Category Archives: CPR Volume 18, Issue 2

“A Welcome Bridge”: Lucy Negro, Redux by Carolyn Randall Williams Marches on Shakespeare for Black Southern Writers

Lucy Negro Redux, Buy at Amazon
Lucy Negro, Redux
Carolyn Randall Williams
(2015, Ampersand Books)
$14.95 Paper

A Southern African-American poet has just published a work of radical literary integration.  It storms the last bastion of dead-white-guy literature, the “whites only” lunch counter of Shakespeare studies.  Shakespeare’s progenitorial place in literature makes him patriarchal, a hegemonic figure for some.  Where postcolonial poets meet him, they curse him in his own language, as Aimé Cesaire does through Caliban.  This new work, however, wins a postcolonial victory by making love, not war, with the Bard.  Caroline Randall Williams, in her brilliant first collection entitled Lucy Negro, Redux (Ampersand Books, 2014), uncovers the tantalizing possibility that Shakespeare’s “dark lady” may have been, according to Elizabethan prison records, “Black Luce…a vilde bawde,” an African prostitute in London during Shakespeare’s lifetime.  Through Lucy, she writes back to the Bard and thereby emancipates her own experience as an African-American Southern writer aware of her own mixed-race ancestry.  Williams, rather than curse hegemony, appropriates its goods as reparation. She claims Shakespeare’s legacy as any white writer might.

The radical integration of her verse with Shakespeare’s legacy does not reject pan-Africanist ideas of writers like Hughes and Senghor; it draws upon their faith in the universality of African experience to build what Williams calls “a welcome bridge” to make the elision between Lucy and modern women with slave ancestors, a bridge as politically charged for Southern poets as the bridge at Selma.  If Shakespeare is not just Lucy’s trick but her Romeo, then both Shakespeare’s verse and Williams’ declare “that beauty herself is black after all.”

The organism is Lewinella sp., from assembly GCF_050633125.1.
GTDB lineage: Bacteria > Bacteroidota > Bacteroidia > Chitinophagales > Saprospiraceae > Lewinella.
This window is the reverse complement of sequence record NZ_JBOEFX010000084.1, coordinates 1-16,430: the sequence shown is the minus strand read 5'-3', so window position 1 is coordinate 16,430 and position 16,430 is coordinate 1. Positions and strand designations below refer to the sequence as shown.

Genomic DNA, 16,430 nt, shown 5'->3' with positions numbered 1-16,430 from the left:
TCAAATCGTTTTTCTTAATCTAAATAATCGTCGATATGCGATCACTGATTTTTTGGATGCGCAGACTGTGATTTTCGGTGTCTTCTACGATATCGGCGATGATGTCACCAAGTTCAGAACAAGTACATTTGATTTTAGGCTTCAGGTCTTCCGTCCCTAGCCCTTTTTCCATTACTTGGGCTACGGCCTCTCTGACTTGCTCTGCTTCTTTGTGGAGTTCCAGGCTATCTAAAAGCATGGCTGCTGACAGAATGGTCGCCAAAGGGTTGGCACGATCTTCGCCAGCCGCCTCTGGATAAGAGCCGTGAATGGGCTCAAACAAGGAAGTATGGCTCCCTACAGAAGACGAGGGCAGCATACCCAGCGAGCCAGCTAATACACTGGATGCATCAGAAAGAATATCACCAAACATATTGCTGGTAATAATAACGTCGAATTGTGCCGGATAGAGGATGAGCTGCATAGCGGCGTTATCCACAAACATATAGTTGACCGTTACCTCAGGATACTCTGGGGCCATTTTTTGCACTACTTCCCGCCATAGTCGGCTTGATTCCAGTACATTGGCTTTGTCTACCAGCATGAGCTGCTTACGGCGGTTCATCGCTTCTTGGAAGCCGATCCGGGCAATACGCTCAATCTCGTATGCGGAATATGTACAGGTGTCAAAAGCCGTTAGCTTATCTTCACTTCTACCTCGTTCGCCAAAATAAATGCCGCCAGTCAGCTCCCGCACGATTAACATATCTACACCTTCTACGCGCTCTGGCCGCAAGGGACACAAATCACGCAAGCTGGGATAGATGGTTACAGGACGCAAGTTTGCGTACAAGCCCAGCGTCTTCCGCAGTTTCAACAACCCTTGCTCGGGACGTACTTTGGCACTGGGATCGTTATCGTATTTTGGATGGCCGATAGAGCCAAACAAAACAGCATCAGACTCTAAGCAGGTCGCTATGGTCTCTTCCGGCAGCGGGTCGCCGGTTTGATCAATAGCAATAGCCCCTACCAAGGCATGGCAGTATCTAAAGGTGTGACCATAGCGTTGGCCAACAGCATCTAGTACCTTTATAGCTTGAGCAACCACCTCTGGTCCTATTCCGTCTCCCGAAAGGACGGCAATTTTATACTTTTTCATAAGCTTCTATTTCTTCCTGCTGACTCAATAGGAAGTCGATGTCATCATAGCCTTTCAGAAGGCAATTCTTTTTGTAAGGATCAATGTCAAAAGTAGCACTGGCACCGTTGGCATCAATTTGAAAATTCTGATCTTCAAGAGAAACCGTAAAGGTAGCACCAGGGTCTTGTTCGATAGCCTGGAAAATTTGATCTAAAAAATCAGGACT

Williams’ Lucy is both muse and critic to the king of English.  She imagines Lucy attending opening nights of Othello and Henry V, where she becomes mildly indignant and turned on, respectively, not in awe, but pondering the “nothing of nothing…in the strange and cankered hearts of men.” This figure has portentous implications for bondwomen of the Old South, who may have navigated their captivity with complex strategies, accruing bitter privileges from rapists.  Williams evokes their voices in Blues Lyrics reminiscent of Young’s work in Jelly Roll.  She writes this pain in “Comfort Girl Blues”:

No he cant see me at peace; ain’t got none of his own.

Now we’re two hurting bodies haunting his daddy’s home.

As radical as the integration of Sally Hemmings’ descendants into Jefferson family reunions is Black Luce’s integration into the poetic ideals of the sonnet.  There is more than cursing in Black Luce’s power. She manages to bless all her pan-African daughters.  If “Lucy own her body/She run many other” as Williams reports, through Lucy, all young women of color embody the platonic ideal of Western Civilization’s finest love elegies.  Through Williams’ reclamation of Shakespeare, African diasporic literature grows redolent with the possibility of being simply good literature without identity subdivisions, as worthy as Shakespeare, not other but Cleopatra to his Anthony, beloved for its narrative skill as Othello was to Desdemona, not separated, just elbow-to-elbow with the greats at the lunch counter, individual but never parenthetical.  Buy this radical collection of poetry.  Steal it if you must. Read it at all costs.

Published in Cider Press Review, Volume 18, Issue 2.